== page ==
Warnings and Precautions
- Rare cases of serious skin reactions, including erythema multiforme, have been reported with RAPIVAB in clinical studies and in postmarketing experience. Cases of anaphylaxis and Stevens-Johnson Syndrome have been reported in postmarketing experience with RAPIVAB. Discontinue RAPIVAB and institute appropriate treatment if anaphylaxis or a serious skin reaction occurs or is suspected. The use of RAPIVAB is contraindicated in patients with known serious hypersensitivity or anaphylaxis to RAPIVAB.
- Influenza can be associated with a variety of neurologic and behavioral symptoms that can include events such as hallucinations, delirium, and abnormal behavior, in some cases resulting in fatal outcomes. There have been postmarketing reports of delirium and abnormal behavior leading to injury in patients with influenza who were receiving neuraminidase inhibitors, including RAPIVAB. Because these events were reported voluntarily during clinical practice, estimates of frequency cannot be made, but they appear to be uncommon. These events were reported primarily among pediatric patients. The contribution of RAPIVAB to these events has not been established. Patients with influenza should be closely monitored for signs of abnormal behavior.
- Serious bacterial infections may begin with influenza-like symptoms or may coexist with or occur as complications during the course of influenza. RAPIVAB has not been shown to prevent such complications.
The most common adverse reaction in adults (18 years of age and older) was diarrhea (8% RAPIVAB vs 7% placebo). Lab abnormalities (incidence ≥2%) occurring more commonly with RAPIVAB than placebo were elevated ALT 2.5 times the upper limit of normal (3% vs 2%), elevated serum glucose >160 mg/dL (5% vs 3%), elevated CPK at least 6 times the upper limit of normal (4% vs 2%), and neutrophils <1.0 x 109/L (8% vs 6%). In a subset of subjects with serious influenza requiring hospitalization treated with RAPIVAB 600 mg as monotherapy (N=101), the following adverse reactions were also reported more frequently with RAPIVAB as compared to placebo: constipation (4% versus 2%), insomnia (3% versus 0%), AST increased (3% versus 2%), and hypertension (2% versus 0%).
The safety profile of RAPIVAB in subjects 2 to 17 years of age was generally similar to that observed in adults. Specific adverse reactions reported in pediatric subjects treated with RAPIVAB (occurring in ≥2% of subjects) and not reported in adults included vomiting (3% versus 9% for oseltamivir), fever and tympanic membrane erythema (2% versus 0%, respectively, for each of these events). The only clinically significant laboratory abnormality (DAIDS Grade 2) occurring in ≥2% of pediatric subjects treated with RAPIVAB was proteinuria by dipstick analysis (3% versus 0% for oseltamivir).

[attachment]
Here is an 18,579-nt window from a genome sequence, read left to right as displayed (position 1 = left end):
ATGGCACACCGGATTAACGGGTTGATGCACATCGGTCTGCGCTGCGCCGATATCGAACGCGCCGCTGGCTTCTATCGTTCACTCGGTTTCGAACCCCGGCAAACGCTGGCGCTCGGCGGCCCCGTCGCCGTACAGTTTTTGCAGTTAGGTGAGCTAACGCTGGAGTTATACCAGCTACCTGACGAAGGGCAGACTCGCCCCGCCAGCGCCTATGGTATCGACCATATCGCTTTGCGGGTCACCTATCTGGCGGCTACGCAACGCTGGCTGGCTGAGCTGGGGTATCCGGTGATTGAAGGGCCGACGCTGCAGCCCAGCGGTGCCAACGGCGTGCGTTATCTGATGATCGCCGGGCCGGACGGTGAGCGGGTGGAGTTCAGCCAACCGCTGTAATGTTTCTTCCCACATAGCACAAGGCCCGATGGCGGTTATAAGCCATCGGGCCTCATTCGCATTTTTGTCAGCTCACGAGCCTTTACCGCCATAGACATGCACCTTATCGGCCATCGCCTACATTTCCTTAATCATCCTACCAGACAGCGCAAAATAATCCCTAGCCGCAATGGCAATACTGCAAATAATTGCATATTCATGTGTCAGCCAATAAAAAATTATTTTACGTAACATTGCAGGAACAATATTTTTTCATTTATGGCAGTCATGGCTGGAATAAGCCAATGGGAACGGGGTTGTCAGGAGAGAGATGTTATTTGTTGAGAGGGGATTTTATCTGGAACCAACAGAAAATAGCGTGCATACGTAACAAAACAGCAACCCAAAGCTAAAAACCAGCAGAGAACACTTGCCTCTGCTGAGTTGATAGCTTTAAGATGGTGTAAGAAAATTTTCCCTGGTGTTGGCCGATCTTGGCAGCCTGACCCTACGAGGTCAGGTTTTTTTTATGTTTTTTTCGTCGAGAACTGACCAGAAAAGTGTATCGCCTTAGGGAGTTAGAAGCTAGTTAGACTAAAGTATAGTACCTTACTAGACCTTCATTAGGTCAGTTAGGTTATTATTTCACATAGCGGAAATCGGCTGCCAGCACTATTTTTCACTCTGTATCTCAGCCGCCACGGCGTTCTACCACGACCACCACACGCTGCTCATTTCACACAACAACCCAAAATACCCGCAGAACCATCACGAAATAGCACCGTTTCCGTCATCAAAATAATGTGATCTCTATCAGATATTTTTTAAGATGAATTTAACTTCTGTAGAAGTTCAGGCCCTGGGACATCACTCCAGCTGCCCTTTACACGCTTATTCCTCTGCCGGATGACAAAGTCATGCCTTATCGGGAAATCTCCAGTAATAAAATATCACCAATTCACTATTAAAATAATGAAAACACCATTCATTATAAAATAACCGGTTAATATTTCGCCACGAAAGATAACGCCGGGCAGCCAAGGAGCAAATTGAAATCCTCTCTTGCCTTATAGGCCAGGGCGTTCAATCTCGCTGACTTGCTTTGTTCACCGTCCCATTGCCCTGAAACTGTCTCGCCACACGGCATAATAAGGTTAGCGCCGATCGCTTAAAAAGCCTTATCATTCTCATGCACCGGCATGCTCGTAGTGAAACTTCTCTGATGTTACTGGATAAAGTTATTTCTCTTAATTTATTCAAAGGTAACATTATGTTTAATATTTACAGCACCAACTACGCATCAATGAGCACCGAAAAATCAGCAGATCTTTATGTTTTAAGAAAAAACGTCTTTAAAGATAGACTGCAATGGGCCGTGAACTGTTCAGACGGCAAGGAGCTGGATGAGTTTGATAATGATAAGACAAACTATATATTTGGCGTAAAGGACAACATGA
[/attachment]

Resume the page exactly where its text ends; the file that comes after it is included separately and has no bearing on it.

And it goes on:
Concurrent Use With Live Attenuated Influenza Vaccine
Antiviral drugs may inhibit viral replication of a live attenuated influenza vaccine (LAIV) and thus may reduce vaccine efficacy). The concurrent use of RAPIVAB with LAIV intranasal has not been evaluated. Because of the potential for interference between these two products, avoid use of RAPIVAB within 2 weeks after or 48 hours before administration of LAIV unless medically indicated.
Please see the accompanying important safety information and the full prescribing information for RAPIVAB.
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2. FLUAD [package insert]. (2018) Summit, NJ. Seqirus USA Inc.
3. CDC. “Flu Vaccine with Adjuvant.” Retrieved from: https://www.cdc.gov/flu/prevent/adjuvant.htm?CDC_AA_refVal=https%3A%2F%2Fwww.cdc.gov%2Fflu%2Fprotect%2Fvaccine%2Fadjuvant.htm. Accessed July 2019.
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5. FLUCELVAX QUADRIVALENT [package insert]. (2018) Holly Springs, NC. Seqirus USA Inc.
6. WHO. (2019). Addendum to the recommended composition of influenza virus vaccines for use in the 2019–2020 northern hemisphere influenza season. Retrieved from: https://www.who.int/influenza/vaccines/virus/recommendations/201902_recommendation_addendum.pdf?ua=1. Accessed March 2019.
7. Data on file. (2019). Seqirus USA Inc.
8. This project has been funded in whole or in part with Federal funds from the Office of the Assistant Secretary for Preparedness and Response, Biomedical Advanced Research and Development Authority, under contract numbers HHSO100200600012C, HHSO100200700030C, HHSO100200900101C and HHSO100201200003I.
9. AFLURIA QUADRIVALENT [prescribing information]. Parkville, AU: Seqirus, Inc. 2018.
10. RAPIVAB (Peramivir Injection) [prescribing information]. Durham, NC: BioCryst Pharmaceuticals, Inc. 2018.
11. Kohno S, Kida H, Mizuguchi M, Shimada J; S-021812 Clinical Study Group. Efficacy and safety of intravenous peramivir for treatment of seasonal influenza virus infection. Antimicrob Agents Chemother. 2010;54(11):4568-4574.
12. CDC. “What You Should Know About Flu Antiviral Drugs.” Retrieved from: https://www.cdc.gov/flu/antivirals/whatyoushould.htm. Accessed July 2019.